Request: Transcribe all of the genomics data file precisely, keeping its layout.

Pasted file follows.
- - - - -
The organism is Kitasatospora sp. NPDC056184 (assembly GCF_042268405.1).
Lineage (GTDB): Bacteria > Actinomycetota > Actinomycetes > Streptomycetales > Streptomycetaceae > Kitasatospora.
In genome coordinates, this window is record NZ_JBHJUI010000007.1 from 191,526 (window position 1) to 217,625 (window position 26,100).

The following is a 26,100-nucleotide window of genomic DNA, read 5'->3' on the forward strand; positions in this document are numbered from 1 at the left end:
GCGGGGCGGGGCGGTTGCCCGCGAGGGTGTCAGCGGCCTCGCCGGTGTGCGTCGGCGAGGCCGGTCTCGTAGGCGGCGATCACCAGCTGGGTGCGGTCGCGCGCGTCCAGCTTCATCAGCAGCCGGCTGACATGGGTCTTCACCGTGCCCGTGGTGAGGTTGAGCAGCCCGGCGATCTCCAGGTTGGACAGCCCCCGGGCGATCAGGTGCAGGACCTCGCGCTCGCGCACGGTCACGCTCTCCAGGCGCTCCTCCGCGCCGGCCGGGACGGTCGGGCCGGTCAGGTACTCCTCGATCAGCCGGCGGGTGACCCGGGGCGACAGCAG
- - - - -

The organism is Kitasatospora sp. NPDC056184 (assembly GCF_042268405.1).
Lineage (GTDB): Bacteria > Actinomycetota > Actinomycetes > Streptomycetales > Streptomycetaceae > Kitasatospora.
In genome coordinates, this window is record NZ_JBHJUI010000007.1 from 191,526 (window position 1) to 217,625 (window position 26,100).

The following is a 26,100-nucleotide window of genomic DNA, read 5'->3' on the forward strand; positions in this document are numbered from 1 at the left end:
GCGGGGCGGGGCGGTTGCCCGCGAGGGTGTCAGCGGCCTCGCCGGTGTGCGTCGGCGAGGCCGGTCTCGTAGGCGGCGATCACCAGCTGGGTGCGGTCGCGCGCGTCCAGCTTCATCAGCAGCCGGCTGACATGGGTCTTCACCGTGCCCGTGGTGAGGTTGAGCAGCCCGGCGATCTCCAGGTTGGACAGCCCCCGGGCGATCAGGTGCAGGACCTCGCGCTCGCGCACGGTCACGCTCTCCAGGCGCTCCTCCGCGCCGGCCGGGACGGTCGGGCCGGTCAGGTACTCCTCGATCAGCCGGCGGGTGACCCGGGGCGACAGCAG